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James Freedman Jansen Lorbes James Pang Raniya Parappil.

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Presentation on theme: "James Freedman Jansen Lorbes James Pang Raniya Parappil."— Presentation transcript:

1 James Freedman Jansen Lorbes James Pang Raniya Parappil

2 Anatomy of the Ear

3 Physiology of the Ear OW THE BIONIC EAR WORKS

4 The Device Design What is it made of?

5 What material properties are important? What design features distinguish it from other systems?

6 How does it work?

7 Benefits

8 How well does it work?

9 How widely used is it?

10 What are the limitations?

11 Future Developments

12 What are the design specifications for an ideal replacement? Multichannel Electrode Array -24 Electrodes Lower Power Consumption Behind-the-ear processors - small high-powered, zinc-air style batteries body worn processors - use rechargeable or standard AA or AAA batteries

13 What are the design specifications for an ideal replacement? Biocompatibility made from titanium, silicone rubber and platinum device needs to be strong enough to withstand surgery and implantation and subsequent flexing for its design life of 70 years Miniaturisation Early implants were designed for adults and were more than 12 mm thick. implanted in very young children, typically around months visible lump on the side of the head which was considered undesirable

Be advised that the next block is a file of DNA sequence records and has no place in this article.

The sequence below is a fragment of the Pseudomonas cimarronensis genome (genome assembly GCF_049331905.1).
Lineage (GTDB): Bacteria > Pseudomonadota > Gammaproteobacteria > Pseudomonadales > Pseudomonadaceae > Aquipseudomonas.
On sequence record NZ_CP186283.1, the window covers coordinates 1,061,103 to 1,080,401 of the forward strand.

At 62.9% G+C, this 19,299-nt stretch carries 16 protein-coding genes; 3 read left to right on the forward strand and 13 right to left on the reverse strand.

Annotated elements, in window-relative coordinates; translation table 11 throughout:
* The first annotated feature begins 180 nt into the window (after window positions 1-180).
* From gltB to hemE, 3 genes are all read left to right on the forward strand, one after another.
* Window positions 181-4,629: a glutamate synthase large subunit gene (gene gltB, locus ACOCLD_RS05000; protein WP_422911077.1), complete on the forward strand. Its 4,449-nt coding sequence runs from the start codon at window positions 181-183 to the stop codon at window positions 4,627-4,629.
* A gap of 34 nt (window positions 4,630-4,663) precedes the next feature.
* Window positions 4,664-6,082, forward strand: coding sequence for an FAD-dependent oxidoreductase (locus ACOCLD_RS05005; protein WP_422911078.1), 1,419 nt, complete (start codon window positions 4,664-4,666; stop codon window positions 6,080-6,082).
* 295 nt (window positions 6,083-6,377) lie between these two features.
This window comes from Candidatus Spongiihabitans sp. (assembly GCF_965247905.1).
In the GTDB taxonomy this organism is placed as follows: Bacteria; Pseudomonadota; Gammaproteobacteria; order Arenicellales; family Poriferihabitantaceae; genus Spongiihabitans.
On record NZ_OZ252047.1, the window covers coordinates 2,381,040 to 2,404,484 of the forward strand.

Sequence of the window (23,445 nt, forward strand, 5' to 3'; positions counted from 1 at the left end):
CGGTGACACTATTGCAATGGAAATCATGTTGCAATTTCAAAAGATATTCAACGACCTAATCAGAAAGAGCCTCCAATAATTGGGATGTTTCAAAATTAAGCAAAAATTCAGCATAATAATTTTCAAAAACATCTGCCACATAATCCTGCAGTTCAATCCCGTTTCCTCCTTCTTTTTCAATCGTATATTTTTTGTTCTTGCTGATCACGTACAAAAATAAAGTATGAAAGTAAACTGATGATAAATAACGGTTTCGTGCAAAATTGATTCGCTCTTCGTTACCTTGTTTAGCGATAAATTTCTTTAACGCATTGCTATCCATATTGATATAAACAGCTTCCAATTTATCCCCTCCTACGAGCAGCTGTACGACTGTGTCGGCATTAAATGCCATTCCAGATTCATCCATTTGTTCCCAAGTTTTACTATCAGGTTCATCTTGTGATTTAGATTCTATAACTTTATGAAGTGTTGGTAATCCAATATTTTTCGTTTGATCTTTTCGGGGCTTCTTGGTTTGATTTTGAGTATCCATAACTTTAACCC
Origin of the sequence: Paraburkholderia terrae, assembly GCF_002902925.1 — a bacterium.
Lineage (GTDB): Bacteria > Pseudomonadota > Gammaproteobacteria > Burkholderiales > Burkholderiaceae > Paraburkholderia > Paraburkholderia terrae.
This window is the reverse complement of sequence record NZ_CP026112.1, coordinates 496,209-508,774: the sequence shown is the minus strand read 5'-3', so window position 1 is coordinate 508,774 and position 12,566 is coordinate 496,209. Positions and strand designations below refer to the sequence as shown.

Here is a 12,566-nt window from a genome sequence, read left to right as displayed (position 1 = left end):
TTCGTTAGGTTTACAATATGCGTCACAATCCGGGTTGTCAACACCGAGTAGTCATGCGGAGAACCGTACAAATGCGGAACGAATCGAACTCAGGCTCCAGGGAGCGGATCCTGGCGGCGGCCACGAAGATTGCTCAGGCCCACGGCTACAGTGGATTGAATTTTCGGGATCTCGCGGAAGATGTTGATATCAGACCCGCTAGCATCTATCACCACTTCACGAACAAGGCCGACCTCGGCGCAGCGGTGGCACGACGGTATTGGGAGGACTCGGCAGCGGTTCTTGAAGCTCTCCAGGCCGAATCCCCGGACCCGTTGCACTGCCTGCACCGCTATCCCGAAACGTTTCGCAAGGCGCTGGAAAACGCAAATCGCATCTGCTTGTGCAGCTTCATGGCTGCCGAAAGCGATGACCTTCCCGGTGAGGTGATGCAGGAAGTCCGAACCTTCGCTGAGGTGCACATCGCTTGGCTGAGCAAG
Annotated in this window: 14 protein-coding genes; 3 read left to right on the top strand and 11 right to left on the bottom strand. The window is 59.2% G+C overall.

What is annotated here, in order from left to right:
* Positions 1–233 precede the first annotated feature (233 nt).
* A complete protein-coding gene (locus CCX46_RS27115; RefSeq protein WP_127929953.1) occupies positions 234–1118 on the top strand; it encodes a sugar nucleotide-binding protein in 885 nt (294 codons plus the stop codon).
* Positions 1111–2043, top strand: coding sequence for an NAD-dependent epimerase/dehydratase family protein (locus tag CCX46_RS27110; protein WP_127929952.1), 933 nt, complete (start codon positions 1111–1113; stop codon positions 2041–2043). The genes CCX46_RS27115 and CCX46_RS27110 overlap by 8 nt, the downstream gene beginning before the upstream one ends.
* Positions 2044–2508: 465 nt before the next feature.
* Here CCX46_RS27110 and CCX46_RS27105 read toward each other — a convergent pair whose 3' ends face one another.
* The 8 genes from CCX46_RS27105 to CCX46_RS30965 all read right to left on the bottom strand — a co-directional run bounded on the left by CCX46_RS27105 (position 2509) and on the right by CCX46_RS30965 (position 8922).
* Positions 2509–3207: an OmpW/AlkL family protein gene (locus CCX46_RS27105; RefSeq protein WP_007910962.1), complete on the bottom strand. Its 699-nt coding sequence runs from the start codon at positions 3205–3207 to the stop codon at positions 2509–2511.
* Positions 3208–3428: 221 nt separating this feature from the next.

14 What are the design specifications for an ideal replacement? Electric Stimulation poor sensitivity to complex sounds due to cochlear implants cannot selectively activate auditory-nerve fibres which react to low frequencies

15 How might this be achieved in the future? Electrode Array 240 electrodes making it possible for patients to perceive near normal sound deeper insertion shape and rigidity of the electrode tip and the overall shape and size of the array Lower Power Consumption Minimizing voltage drop in the devices other than the electrode load Using adaptive compliance voltages

16 How might this be achieved in the future? Biocompatibility use materials that have established acceptable biocompatible safety records in implanted applications.

17 How might this be achieved in the future? Miniaturisation electrode array has also been improved. It has been divided into two, and each half can be inserted more deeply into the cochlear made less intrusive or totally implantable into the patient Electric Stimulation penetrating auditory-nerve electrodes that permits frequency- specific excitation in all frequency regions Direct stimulation of the auditory nerves Frequency-specific stimulation of that pathway by intraneural stimulation, which might improve musical pitch perception and speech reception in noise


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